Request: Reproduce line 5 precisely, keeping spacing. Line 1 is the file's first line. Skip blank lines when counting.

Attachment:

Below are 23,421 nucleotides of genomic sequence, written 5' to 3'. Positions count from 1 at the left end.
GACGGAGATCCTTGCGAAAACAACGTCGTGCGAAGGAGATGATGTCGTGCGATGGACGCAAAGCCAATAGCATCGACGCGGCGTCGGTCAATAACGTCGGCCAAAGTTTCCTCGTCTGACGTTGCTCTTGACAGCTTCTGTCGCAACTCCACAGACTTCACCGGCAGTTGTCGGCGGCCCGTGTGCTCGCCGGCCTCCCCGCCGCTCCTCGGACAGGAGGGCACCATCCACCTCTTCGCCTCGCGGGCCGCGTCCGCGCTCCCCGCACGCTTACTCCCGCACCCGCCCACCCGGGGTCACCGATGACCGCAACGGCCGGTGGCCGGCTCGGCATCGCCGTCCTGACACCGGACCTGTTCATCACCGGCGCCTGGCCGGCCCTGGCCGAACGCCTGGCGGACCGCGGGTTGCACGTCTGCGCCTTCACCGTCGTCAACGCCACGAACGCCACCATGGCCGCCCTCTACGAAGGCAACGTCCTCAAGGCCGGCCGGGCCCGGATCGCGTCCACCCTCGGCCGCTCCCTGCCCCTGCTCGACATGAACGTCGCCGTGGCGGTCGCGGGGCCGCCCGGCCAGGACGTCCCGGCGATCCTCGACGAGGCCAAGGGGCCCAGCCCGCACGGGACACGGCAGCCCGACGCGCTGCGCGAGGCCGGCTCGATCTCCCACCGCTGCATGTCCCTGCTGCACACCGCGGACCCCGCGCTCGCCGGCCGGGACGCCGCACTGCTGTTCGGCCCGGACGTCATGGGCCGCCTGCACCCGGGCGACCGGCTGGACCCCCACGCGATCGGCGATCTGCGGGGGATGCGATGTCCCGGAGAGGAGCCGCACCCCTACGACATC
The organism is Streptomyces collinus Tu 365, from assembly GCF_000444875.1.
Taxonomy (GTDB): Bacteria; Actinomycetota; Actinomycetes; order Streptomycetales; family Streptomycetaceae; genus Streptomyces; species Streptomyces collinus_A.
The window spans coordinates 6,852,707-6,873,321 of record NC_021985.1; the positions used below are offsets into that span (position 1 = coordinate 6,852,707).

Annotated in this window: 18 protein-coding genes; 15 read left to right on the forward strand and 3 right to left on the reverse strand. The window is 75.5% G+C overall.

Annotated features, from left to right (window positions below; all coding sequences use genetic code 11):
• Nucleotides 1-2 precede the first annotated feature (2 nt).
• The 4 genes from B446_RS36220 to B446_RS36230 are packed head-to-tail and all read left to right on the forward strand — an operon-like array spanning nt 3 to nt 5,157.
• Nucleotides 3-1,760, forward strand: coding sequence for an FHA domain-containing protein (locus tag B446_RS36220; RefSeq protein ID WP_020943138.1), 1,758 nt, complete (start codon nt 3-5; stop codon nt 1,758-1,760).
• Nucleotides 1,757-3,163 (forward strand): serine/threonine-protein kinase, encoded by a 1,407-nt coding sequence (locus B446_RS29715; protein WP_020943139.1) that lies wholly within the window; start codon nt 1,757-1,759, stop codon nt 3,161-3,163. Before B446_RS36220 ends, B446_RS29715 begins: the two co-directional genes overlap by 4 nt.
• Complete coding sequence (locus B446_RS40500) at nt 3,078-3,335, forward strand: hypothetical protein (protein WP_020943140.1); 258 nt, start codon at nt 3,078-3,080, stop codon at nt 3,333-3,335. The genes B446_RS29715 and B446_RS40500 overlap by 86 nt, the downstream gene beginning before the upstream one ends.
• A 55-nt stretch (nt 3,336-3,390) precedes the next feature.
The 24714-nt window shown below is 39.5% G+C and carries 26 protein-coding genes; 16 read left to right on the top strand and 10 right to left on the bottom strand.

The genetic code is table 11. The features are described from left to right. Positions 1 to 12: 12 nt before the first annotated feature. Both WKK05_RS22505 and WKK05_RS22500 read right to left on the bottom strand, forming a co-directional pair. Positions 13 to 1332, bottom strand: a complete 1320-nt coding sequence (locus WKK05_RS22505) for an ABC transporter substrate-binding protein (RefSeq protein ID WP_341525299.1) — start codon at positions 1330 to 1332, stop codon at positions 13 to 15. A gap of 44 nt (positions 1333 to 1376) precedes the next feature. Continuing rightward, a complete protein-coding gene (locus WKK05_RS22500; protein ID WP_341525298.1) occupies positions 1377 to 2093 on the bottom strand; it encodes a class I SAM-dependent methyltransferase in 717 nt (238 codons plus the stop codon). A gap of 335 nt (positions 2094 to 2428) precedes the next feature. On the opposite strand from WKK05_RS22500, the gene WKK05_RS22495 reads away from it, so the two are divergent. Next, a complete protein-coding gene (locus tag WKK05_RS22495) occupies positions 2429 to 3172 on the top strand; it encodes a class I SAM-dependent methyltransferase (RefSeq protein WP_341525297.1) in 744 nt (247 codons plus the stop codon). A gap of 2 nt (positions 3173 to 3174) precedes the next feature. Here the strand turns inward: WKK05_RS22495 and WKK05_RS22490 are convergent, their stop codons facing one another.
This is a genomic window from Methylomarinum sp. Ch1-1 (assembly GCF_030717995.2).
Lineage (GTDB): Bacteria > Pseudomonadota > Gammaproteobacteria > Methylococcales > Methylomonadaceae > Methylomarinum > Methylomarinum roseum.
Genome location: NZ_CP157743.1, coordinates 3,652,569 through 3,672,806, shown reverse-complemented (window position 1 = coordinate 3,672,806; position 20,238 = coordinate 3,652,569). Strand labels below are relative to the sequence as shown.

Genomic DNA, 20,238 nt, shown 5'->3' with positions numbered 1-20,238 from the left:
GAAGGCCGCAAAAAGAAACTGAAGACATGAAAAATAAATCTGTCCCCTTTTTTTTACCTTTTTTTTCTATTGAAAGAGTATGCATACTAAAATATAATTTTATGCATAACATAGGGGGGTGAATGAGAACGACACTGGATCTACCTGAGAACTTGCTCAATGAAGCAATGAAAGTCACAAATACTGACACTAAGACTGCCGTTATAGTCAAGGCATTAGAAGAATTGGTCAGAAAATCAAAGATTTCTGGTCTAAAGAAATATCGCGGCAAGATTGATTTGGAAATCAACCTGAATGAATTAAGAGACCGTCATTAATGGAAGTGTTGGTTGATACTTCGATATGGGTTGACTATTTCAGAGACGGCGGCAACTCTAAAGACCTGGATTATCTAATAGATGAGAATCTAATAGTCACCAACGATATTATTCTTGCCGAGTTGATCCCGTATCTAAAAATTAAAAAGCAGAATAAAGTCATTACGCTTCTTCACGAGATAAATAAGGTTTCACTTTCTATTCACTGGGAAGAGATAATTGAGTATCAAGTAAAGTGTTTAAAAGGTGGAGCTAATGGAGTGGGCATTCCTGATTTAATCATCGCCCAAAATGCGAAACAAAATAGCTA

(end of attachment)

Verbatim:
The window spans coordinates 6,852,707-6,873,321 of record NC_021985.1; the positions used below are offsets into that span (position 1 = coordinate 6,852,707).